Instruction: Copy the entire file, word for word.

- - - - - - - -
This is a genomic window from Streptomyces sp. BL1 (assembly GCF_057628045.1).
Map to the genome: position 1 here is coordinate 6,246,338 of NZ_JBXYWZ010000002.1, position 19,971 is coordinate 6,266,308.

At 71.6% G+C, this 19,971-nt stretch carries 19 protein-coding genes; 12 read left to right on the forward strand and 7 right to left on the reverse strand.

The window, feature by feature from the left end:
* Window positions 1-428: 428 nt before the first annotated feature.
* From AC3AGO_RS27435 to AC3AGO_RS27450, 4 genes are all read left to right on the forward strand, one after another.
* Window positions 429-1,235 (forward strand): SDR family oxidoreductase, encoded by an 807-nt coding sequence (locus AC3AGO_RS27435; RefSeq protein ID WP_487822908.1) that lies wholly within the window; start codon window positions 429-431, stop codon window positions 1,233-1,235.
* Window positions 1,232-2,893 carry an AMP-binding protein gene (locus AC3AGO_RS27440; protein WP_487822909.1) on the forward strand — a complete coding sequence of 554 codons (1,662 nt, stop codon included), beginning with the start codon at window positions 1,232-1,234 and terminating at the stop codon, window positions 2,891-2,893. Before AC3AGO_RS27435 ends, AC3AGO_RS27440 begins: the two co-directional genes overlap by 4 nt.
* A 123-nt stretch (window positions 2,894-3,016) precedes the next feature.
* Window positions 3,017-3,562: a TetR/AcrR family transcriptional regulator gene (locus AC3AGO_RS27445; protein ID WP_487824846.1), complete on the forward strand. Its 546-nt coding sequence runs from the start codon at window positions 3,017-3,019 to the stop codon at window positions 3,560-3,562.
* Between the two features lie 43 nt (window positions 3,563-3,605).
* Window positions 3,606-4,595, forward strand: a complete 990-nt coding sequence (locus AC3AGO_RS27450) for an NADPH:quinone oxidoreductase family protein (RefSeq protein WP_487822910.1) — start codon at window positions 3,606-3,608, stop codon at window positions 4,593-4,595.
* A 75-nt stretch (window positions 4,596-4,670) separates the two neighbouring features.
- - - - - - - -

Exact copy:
This is a genomic window from Streptomyces sp. BL1 (assembly GCF_057628045.1).
Map to the genome: position 1 here is coordinate 6,246,338 of NZ_JBXYWZ010000002.1, position 19,971 is coordinate 6,266,308.

At 71.6% G+C, this 19,971-nt stretch carries 19 protein-coding genes; 12 read left to right on the forward strand and 7 right to left on the reverse strand.

The window, feature by feature from the left end:
* Window positions 1-428: 428 nt before the first annotated feature.
* From AC3AGO_RS27435 to AC3AGO_RS27450, 4 genes are all read left to right on the forward strand, one after another.
* Window positions 429-1,235 (forward strand): SDR family oxidoreductase, encoded by an 807-nt coding sequence (locus AC3AGO_RS27435; RefSeq protein ID WP_487822908.1) that lies wholly within the window; start codon window positions 429-431, stop codon window positions 1,233-1,235.
* Window positions 1,232-2,893 carry an AMP-binding protein gene (locus AC3AGO_RS27440; protein WP_487822909.1) on the forward strand — a complete coding sequence of 554 codons (1,662 nt, stop codon included), beginning with the start codon at window positions 1,232-1,234 and terminating at the stop codon, window positions 2,891-2,893. Before AC3AGO_RS27435 ends, AC3AGO_RS27440 begins: the two co-directional genes overlap by 4 nt.
* A 123-nt stretch (window positions 2,894-3,016) precedes the next feature.
* Window positions 3,017-3,562: a TetR/AcrR family transcriptional regulator gene (locus AC3AGO_RS27445; protein ID WP_487824846.1), complete on the forward strand. Its 546-nt coding sequence runs from the start codon at window positions 3,017-3,019 to the stop codon at window positions 3,560-3,562.
* Between the two features lie 43 nt (window positions 3,563-3,605).
* Window positions 3,606-4,595, forward strand: a complete 990-nt coding sequence (locus AC3AGO_RS27450) for an NADPH:quinone oxidoreductase family protein (RefSeq protein WP_487822910.1) — start codon at window positions 3,606-3,608, stop codon at window positions 4,593-4,595.
* A 75-nt stretch (window positions 4,596-4,670) separates the two neighbouring features.